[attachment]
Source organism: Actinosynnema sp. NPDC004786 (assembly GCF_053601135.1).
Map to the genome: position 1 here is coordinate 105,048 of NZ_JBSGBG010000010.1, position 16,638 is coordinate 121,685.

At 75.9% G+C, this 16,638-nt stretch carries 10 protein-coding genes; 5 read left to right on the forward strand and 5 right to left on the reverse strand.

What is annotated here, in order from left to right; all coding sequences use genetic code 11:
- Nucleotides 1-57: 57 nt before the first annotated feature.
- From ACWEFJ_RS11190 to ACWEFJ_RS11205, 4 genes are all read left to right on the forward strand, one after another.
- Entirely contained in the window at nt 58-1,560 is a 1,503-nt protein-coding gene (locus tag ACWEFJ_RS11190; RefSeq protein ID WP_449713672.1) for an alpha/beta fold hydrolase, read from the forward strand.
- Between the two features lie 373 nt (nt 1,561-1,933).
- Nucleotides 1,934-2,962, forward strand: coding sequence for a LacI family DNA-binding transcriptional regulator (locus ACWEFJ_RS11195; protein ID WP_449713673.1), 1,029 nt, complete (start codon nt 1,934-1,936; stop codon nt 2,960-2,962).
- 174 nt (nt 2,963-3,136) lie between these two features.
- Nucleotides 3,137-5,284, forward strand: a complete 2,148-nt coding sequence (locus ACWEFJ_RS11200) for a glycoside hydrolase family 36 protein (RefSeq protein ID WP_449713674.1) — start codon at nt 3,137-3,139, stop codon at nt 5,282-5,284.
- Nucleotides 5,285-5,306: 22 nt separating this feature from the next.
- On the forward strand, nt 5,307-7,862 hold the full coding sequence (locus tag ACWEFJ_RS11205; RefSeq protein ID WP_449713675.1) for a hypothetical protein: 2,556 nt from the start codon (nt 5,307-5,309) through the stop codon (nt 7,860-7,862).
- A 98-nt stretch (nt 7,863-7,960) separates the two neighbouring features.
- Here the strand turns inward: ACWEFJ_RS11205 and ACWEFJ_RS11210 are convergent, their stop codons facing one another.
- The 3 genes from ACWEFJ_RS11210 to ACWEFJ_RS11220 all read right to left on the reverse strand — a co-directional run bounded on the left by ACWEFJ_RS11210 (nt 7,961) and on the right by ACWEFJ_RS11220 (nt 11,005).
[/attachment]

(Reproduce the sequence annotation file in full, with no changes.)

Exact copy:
Source organism: Actinosynnema sp. NPDC004786 (assembly GCF_053601135.1).
Map to the genome: position 1 here is coordinate 105,048 of NZ_JBSGBG010000010.1, position 16,638 is coordinate 121,685.

At 75.9% G+C, this 16,638-nt stretch carries 10 protein-coding genes; 5 read left to right on the forward strand and 5 right to left on the reverse strand.

What is annotated here, in order from left to right; all coding sequences use genetic code 11:
- Nucleotides 1-57: 57 nt before the first annotated feature.
- From ACWEFJ_RS11190 to ACWEFJ_RS11205, 4 genes are all read left to right on the forward strand, one after another.
- Entirely contained in the window at nt 58-1,560 is a 1,503-nt protein-coding gene (locus tag ACWEFJ_RS11190; RefSeq protein ID WP_449713672.1) for an alpha/beta fold hydrolase, read from the forward strand.
- Between the two features lie 373 nt (nt 1,561-1,933).
- Nucleotides 1,934-2,962, forward strand: coding sequence for a LacI family DNA-binding transcriptional regulator (locus ACWEFJ_RS11195; protein ID WP_449713673.1), 1,029 nt, complete (start codon nt 1,934-1,936; stop codon nt 2,960-2,962).
- 174 nt (nt 2,963-3,136) lie between these two features.
- Nucleotides 3,137-5,284, forward strand: a complete 2,148-nt coding sequence (locus ACWEFJ_RS11200) for a glycoside hydrolase family 36 protein (RefSeq protein ID WP_449713674.1) — start codon at nt 3,137-3,139, stop codon at nt 5,282-5,284.
- Nucleotides 5,285-5,306: 22 nt separating this feature from the next.
- On the forward strand, nt 5,307-7,862 hold the full coding sequence (locus tag ACWEFJ_RS11205; RefSeq protein ID WP_449713675.1) for a hypothetical protein: 2,556 nt from the start codon (nt 5,307-5,309) through the stop codon (nt 7,860-7,862).
- A 98-nt stretch (nt 7,863-7,960) separates the two neighbouring features.
- Here the strand turns inward: ACWEFJ_RS11205 and ACWEFJ_RS11210 are convergent, their stop codons facing one another.
- The 3 genes from ACWEFJ_RS11210 to ACWEFJ_RS11220 all read right to left on the reverse strand — a co-directional run bounded on the left by ACWEFJ_RS11210 (nt 7,961) and on the right by ACWEFJ_RS11220 (nt 11,005).